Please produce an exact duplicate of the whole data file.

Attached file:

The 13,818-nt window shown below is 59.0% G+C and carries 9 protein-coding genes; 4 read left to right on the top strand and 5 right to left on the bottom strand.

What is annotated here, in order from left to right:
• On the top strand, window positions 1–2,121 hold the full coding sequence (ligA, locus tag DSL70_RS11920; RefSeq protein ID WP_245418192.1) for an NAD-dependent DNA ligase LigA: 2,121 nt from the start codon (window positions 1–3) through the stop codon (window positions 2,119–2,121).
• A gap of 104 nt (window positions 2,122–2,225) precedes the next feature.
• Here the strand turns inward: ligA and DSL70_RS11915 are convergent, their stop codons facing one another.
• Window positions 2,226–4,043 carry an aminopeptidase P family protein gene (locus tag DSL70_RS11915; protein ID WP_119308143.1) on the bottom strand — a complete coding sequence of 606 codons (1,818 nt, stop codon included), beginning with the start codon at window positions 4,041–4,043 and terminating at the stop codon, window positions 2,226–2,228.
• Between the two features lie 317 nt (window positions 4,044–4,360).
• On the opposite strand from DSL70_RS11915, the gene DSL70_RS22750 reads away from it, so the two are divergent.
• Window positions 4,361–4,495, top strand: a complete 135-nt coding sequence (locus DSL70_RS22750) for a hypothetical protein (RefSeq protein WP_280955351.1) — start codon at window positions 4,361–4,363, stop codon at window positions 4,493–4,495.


The 13,818-nt window shown below is 59.0% G+C and carries 9 protein-coding genes; 4 read left to right on the top strand and 5 right to left on the bottom strand.

What is annotated here, in order from left to right:
• On the top strand, window positions 1–2,121 hold the full coding sequence (ligA, locus tag DSL70_RS11920; RefSeq protein ID WP_245418192.1) for an NAD-dependent DNA ligase LigA: 2,121 nt from the start codon (window positions 1–3) through the stop codon (window positions 2,119–2,121).
• A gap of 104 nt (window positions 2,122–2,225) precedes the next feature.
• Here the strand turns inward: ligA and DSL70_RS11915 are convergent, their stop codons facing one another.
• Window positions 2,226–4,043 carry an aminopeptidase P family protein gene (locus tag DSL70_RS11915; protein ID WP_119308143.1) on the bottom strand — a complete coding sequence of 606 codons (1,818 nt, stop codon included), beginning with the start codon at window positions 4,041–4,043 and terminating at the stop codon, window positions 2,226–2,228.
• Between the two features lie 317 nt (window positions 4,044–4,360).
• On the opposite strand from DSL70_RS11915, the gene DSL70_RS22750 reads away from it, so the two are divergent.
• Window positions 4,361–4,495, top strand: a complete 135-nt coding sequence (locus DSL70_RS22750) for a hypothetical protein (RefSeq protein WP_280955351.1) — start codon at window positions 4,361–4,363, stop codon at window positions 4,493–4,495.